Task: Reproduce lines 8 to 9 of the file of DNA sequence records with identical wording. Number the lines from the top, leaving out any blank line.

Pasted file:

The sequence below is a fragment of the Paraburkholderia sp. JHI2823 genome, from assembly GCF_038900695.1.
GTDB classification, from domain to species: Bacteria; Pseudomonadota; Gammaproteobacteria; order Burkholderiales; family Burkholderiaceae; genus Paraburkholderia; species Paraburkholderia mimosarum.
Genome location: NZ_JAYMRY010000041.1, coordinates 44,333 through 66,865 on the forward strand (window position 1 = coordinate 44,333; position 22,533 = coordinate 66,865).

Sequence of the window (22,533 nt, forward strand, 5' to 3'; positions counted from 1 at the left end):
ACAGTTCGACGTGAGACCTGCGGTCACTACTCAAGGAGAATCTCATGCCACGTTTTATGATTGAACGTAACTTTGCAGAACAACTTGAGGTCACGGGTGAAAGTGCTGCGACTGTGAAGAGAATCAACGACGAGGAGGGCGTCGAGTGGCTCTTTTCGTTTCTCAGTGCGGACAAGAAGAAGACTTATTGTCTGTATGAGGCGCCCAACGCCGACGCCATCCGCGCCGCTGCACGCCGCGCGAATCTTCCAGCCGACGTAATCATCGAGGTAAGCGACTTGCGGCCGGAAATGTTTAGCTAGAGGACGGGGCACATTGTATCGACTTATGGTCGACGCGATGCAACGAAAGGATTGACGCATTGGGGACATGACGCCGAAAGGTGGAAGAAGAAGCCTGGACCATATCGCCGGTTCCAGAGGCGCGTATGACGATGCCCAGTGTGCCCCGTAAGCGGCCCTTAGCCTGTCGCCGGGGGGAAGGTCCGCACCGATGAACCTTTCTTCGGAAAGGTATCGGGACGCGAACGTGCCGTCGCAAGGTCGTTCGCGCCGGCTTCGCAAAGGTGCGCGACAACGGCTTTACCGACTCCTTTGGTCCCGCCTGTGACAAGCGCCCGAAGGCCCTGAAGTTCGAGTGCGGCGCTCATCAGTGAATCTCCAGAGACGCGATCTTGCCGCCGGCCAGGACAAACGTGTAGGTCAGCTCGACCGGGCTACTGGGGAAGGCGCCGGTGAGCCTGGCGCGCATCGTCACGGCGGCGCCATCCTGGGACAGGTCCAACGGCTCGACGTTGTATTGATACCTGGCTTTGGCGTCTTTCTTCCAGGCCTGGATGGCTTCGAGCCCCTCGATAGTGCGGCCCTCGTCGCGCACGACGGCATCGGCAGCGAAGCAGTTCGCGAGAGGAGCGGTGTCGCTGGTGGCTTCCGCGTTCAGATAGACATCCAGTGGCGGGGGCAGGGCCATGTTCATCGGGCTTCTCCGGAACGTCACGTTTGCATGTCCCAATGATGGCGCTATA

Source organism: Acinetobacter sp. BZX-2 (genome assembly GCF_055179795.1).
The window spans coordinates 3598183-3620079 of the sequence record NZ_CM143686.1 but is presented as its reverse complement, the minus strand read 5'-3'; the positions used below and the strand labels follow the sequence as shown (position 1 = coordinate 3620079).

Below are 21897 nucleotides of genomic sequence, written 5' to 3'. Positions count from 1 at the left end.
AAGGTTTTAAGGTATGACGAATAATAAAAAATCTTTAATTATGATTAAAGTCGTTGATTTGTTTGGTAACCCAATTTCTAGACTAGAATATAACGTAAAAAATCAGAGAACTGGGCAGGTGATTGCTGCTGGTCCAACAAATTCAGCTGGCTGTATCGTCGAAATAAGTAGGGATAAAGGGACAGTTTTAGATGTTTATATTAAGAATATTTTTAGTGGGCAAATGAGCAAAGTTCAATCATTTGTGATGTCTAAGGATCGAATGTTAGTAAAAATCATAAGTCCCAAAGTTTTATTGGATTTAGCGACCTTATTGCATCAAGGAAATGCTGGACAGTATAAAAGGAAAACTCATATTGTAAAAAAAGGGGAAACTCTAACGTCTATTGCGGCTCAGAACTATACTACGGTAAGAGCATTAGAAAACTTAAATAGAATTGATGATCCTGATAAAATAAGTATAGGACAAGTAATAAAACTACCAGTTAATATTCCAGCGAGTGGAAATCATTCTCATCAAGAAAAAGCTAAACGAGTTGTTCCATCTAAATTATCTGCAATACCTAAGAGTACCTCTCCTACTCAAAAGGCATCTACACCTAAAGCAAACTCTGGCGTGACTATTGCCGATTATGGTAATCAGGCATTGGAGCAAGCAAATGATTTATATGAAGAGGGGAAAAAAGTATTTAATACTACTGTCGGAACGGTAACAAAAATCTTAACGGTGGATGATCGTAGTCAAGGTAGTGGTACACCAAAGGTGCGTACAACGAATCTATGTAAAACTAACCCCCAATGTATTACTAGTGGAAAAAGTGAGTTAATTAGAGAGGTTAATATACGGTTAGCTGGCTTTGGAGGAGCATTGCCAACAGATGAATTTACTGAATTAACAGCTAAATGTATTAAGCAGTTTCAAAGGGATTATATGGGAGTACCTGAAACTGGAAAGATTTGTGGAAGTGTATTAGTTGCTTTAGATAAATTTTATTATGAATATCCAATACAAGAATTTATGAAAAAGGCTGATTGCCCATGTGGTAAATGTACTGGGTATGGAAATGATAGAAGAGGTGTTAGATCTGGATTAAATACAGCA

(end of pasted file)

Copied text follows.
Below are 21897 nucleotides of genomic sequence, written 5' to 3'. Positions count from 1 at the left end.
AAGGTTTTAAGGTATGACGAATAATAAAAAATCTTTAATTATGATTAAAGTCGTTGATTTGTTTGGTAACCCAATTTCTAGACTAGAATATAACGTAAAAAATCAGAGAACTGGGCAGGTGATTGCTGCTGGTCCAACAAATTCAGCTGGCTGTATCGTCGAAATAAGTAGGGATAAAGGGACAGTTTTAGATGTTTATATTAAGAATATTTTTAGTGGGCAAATGAGCAAAGTTCAATCATTTGTGATGTCTAAGGATCGAATGTTAGTAAAAATCATAAGTCCCAAAGTTTTATTGGATTTAGCGACCTTATTGCATCAAGGAAATGCTGGACAGTATAAAAGGAAAACTCATATTGTAAAAAAAGGGGAAACTCTAACGTCTATTGCGGCTCAGAACTATACTACGGTAAGAGCATTAGAAAACTTAAATAGAATTGATGATCCTGATAAAATAAGTATAGGACAAGTAATAAAACTACCAGTTAATATTCCAGCGAGTGGAAATCATTCTCATCAAGAAAAAGCTAAACGAGTTGTTCCATCTAAATTATCTGCAATACCTAAGAGTACCTCTCCTACTCAAAAGGCATCTACACCTAAAGCAAACTCTGGCGTGACTATTGCCGATTATGGTAATCAGGCATTGGAGCAAGCAAATGATTTATATGAAGAGGGGAAAAAAGTATTTAATACTACTGTCGGAACGGTAACAAAAATCTTAACGGTGGATGATCGTAGTCAAGGTAGTGGTACACCAAAGGTGCGTACAACGAATCTATGTAAAACTAACCCCCAATGTATTACTAGTGGAAAAAGTGAGTTAATTAGAGAGGTTAATATACGGTTAGCTGGCTTTGGAGGAGCATTGCCAACAGATGAATTTACTGAATTAACAGCTAAATGTATTAAGCAGTTTCAAAGGGATTATATGGGAGTACCTGAAACTGGAAAGATTTGTGGAAGTGTATTAGTTGCTTTAGATAAATTTTATTATGAATATCCAATACAAGAATTTATGAAAAAGGCTGATTGCCCATGTGGTAAATGTACTGGGTATGGAAATGATAGAAGAGGTGTTAGATCTGGATTAAATACAGCA